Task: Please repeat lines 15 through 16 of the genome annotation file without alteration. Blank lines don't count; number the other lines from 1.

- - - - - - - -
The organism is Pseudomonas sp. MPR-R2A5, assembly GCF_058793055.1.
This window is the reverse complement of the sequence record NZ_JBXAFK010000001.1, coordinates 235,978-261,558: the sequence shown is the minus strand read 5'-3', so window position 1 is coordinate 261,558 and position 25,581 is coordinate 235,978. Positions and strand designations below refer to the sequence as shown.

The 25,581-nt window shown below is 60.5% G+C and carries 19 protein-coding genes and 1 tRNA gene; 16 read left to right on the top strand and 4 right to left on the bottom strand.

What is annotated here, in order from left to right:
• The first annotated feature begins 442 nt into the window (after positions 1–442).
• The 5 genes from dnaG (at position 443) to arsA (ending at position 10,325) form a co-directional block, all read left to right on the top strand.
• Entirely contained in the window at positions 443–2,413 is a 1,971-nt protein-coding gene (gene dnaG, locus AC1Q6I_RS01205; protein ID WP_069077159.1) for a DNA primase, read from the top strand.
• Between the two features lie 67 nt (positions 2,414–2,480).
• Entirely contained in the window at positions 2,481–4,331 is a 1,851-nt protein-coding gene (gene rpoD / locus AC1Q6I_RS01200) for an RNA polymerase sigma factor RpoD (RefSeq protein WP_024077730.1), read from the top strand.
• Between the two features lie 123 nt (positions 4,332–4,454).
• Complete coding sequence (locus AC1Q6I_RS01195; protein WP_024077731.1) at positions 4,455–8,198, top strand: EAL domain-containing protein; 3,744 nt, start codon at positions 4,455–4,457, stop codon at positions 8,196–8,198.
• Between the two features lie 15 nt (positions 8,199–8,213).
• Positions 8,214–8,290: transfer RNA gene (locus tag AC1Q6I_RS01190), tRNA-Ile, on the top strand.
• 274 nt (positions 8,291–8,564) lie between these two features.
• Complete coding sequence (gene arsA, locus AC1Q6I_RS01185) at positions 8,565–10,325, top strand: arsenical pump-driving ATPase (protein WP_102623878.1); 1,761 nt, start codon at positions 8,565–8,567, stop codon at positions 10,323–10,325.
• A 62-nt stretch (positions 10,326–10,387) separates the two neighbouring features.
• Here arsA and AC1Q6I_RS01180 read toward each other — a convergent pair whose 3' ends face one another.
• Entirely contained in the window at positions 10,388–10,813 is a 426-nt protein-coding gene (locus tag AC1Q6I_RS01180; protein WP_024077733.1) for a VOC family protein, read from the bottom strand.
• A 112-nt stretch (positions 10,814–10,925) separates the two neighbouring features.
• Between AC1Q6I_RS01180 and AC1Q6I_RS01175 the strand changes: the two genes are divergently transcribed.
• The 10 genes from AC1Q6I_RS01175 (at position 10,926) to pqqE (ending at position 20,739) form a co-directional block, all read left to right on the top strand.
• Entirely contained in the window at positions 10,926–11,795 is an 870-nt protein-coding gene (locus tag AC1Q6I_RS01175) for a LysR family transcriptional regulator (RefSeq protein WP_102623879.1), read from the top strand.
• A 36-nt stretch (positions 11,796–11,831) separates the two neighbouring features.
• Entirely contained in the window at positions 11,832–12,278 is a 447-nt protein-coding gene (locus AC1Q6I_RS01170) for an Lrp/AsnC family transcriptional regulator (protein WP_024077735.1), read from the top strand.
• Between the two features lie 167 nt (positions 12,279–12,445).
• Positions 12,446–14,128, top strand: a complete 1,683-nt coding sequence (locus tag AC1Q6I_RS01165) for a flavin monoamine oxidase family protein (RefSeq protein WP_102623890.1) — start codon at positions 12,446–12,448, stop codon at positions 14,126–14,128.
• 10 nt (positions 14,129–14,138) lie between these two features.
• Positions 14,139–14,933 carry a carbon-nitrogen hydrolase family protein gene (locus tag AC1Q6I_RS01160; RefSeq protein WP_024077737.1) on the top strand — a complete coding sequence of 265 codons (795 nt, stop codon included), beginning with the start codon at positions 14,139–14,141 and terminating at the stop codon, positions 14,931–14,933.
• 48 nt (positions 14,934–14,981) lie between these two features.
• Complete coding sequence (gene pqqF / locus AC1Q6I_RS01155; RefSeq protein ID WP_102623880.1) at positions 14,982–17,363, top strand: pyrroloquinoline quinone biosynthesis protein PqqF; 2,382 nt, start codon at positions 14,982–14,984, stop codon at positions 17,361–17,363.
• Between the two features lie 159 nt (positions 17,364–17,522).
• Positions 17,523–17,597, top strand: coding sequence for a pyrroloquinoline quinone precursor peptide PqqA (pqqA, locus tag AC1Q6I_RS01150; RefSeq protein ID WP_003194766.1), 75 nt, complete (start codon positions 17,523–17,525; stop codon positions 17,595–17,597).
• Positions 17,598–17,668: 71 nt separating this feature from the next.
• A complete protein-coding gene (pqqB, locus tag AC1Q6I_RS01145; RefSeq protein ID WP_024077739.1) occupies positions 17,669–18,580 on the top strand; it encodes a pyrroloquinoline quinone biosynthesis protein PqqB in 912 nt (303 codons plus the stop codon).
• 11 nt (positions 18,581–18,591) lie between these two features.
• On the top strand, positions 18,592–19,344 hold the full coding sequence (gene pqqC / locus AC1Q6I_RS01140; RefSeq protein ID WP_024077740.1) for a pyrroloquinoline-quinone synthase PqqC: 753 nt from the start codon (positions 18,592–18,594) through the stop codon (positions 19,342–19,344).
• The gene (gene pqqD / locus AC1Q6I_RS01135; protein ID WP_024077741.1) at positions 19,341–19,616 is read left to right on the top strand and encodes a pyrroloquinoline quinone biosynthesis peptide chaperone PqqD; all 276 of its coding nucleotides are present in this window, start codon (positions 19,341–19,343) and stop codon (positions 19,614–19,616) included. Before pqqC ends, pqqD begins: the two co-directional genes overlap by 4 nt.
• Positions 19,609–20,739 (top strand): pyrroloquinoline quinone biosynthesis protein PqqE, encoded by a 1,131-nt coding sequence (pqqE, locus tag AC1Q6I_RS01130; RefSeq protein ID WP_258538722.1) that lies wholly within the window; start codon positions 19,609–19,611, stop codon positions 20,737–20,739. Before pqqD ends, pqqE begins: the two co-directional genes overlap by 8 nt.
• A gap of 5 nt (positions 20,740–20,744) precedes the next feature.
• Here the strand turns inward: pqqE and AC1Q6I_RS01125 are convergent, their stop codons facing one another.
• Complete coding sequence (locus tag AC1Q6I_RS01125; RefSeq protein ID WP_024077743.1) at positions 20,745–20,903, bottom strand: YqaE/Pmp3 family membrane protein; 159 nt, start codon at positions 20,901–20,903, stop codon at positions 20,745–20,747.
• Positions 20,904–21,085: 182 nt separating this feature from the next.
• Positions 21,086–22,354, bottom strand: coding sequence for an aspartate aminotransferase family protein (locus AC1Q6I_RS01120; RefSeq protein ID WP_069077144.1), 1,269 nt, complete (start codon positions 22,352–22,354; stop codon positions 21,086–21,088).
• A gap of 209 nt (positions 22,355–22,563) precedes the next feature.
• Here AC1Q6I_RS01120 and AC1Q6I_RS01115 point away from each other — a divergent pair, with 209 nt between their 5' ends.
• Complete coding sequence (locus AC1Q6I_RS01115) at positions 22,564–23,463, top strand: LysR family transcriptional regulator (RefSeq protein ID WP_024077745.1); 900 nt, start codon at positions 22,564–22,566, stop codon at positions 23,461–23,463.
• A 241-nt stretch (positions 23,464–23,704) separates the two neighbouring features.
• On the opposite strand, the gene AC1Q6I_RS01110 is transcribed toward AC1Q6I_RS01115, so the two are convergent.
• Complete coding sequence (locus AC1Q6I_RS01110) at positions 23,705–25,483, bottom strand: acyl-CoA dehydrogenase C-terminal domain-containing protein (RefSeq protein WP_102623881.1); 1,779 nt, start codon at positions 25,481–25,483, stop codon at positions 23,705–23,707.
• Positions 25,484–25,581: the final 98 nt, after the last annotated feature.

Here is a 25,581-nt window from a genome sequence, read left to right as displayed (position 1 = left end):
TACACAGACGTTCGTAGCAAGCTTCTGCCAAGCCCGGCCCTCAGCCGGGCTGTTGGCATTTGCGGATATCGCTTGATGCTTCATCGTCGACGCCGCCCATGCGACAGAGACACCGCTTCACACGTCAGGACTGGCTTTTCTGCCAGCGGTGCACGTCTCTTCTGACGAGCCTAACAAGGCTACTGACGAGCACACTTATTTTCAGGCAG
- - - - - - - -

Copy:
• Complete coding sequence (gene arsA, locus AC1Q6I_RS01185) at positions 8,565–10,325, top strand: arsenical pump-driving ATPase (protein WP_102623878.1); 1,761 nt, start codon at positions 8,565–8,567, stop codon at positions 10,323–10,325.
• A 62-nt stretch (positions 10,326–10,387) separates the two neighbouring features.